Improving on-seed survival and performance of legume inoculants using genome shuffling
Microbial inoculants promote crop yield through biostimulation and biofertilization. The challenge, however, is to improve rhizobial inoculants – inoculants frequently used to promote legume yields so that they remain viable on the plant seed for extended periods of storage before planting and perform optimally once seeded several months later. This process is called on-seed survival.
Lallemand Plant Care is a global leader in the development and commercialization of microbe-based technologies. The company is partnering with Christopher Yost (University of Regina) to create superior rhizobial inoculant strains currently not available to agricultural producers. The strains will improve desiccation tolerance and improve subsequent on-seed survival. To do so, they will use a technique called genome shuffling. With appropriate selection pressures, this technique accelerates normal evolutionary changes. Such a groundbreaking enhancement would be eminently marketable in Canada and globally, either integrated into existing product lines or as a new branded product.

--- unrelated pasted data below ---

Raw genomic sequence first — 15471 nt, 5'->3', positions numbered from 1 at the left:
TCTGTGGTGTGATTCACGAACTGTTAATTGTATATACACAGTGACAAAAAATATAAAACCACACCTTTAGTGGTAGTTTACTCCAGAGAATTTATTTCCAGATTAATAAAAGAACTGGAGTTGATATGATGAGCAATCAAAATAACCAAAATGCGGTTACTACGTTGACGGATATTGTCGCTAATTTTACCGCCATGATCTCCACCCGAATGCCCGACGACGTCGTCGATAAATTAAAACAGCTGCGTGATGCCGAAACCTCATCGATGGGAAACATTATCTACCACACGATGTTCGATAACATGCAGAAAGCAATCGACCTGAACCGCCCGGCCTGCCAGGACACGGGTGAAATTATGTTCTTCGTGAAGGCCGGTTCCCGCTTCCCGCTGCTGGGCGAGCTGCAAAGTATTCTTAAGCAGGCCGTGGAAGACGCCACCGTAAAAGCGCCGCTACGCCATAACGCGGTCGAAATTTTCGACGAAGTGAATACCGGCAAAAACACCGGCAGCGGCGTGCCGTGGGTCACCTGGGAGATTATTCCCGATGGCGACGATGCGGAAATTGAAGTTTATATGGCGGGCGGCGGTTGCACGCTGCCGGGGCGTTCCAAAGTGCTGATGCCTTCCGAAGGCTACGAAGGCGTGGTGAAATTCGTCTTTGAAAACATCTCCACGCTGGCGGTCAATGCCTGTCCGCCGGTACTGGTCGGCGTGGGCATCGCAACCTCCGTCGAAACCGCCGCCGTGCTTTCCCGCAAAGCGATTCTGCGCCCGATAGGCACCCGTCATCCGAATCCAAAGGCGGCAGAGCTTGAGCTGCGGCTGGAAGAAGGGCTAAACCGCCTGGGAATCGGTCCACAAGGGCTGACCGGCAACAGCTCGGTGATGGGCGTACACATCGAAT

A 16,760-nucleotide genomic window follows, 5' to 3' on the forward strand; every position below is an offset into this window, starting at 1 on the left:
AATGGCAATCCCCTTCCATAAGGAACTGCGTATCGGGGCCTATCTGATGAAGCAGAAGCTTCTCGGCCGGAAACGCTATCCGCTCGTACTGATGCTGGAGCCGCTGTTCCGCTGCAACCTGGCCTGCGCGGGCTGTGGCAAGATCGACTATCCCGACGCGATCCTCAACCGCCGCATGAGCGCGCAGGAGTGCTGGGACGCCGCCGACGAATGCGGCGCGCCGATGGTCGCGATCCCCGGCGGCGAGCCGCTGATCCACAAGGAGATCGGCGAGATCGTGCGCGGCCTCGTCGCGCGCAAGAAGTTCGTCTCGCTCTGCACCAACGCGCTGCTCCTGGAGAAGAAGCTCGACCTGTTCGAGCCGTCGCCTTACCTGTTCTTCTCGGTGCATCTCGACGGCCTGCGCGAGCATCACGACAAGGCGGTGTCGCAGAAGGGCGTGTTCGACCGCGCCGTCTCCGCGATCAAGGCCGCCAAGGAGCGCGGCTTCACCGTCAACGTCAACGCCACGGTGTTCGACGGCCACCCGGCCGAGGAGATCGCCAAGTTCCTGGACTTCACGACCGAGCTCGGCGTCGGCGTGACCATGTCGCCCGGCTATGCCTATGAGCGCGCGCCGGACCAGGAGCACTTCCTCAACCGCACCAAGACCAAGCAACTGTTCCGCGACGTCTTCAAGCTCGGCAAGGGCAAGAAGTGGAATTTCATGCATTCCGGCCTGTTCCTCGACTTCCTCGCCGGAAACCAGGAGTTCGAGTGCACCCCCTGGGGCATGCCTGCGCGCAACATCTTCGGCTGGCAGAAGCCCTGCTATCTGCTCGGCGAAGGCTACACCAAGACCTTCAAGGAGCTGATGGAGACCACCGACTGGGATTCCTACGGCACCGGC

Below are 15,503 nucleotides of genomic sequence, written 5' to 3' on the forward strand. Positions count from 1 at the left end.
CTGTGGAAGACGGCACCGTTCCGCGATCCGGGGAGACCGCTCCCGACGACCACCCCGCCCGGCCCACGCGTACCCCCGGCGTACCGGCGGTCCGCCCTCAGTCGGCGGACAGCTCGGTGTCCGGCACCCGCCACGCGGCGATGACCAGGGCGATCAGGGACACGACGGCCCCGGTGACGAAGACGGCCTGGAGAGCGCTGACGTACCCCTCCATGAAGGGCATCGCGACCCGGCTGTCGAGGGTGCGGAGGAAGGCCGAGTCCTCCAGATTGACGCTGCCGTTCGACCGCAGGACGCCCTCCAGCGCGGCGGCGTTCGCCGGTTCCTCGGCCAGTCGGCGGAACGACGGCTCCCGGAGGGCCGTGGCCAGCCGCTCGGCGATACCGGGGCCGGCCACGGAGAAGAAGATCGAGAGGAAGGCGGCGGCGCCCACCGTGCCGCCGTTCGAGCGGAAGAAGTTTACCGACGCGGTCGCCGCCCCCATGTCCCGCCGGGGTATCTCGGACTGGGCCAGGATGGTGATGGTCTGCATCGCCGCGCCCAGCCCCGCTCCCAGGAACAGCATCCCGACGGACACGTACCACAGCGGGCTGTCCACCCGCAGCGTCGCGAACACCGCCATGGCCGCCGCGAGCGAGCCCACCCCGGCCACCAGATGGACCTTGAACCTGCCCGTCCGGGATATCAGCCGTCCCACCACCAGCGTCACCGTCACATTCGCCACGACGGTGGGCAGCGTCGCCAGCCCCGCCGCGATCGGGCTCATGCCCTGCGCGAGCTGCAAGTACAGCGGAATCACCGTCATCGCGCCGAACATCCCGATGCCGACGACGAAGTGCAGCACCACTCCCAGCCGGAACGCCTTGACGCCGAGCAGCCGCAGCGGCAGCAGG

Christopher Yost, University of Regina
Receptor Project Leader:
Mike Whiting, Lallemand Plant Care
Genome Canada Contribution:
Other Funding Partners:
University of Regina, Lallemand Plant Care, Mitacs, Saskatchewan Pulse Growers
Ongoing (2018 - 2021)
Genome Canada Genomic Applications Partnership Program (Round 9)
Genome Prairie; Agriculture